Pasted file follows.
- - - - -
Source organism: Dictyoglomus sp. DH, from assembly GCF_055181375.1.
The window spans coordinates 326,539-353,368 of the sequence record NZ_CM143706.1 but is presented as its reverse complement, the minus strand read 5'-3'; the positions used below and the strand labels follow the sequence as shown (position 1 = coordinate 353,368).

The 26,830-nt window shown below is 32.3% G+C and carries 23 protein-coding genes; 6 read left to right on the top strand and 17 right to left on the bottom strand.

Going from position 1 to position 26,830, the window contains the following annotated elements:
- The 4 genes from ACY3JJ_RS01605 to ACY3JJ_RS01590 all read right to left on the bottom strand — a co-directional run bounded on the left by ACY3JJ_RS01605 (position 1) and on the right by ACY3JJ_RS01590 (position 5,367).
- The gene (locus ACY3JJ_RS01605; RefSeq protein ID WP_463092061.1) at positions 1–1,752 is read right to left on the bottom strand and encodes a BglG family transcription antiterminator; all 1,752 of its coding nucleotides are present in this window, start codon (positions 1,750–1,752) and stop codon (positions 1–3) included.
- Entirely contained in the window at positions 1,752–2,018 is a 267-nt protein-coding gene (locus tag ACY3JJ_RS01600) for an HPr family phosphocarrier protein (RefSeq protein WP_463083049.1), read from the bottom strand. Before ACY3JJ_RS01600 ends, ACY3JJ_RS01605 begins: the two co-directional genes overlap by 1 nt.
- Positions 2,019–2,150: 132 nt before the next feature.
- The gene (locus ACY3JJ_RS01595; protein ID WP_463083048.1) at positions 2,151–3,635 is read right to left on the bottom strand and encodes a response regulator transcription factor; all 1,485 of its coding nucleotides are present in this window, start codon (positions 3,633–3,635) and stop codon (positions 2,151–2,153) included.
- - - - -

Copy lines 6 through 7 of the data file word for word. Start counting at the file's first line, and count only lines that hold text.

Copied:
- The gene (locus ACY3JJ_RS01605; RefSeq protein ID WP_463092061.1) at positions 1–1,752 is read right to left on the bottom strand and encodes a BglG family transcription antiterminator; all 1,752 of its coding nucleotides are present in this window, start codon (positions 1,750–1,752) and stop codon (positions 1–3) included.
- Entirely contained in the window at positions 1,752–2,018 is a 267-nt protein-coding gene (locus tag ACY3JJ_RS01600) for an HPr family phosphocarrier protein (RefSeq protein WP_463083049.1), read from the bottom strand. Before ACY3JJ_RS01600 ends, ACY3JJ_RS01605 begins: the two co-directional genes overlap by 1 nt.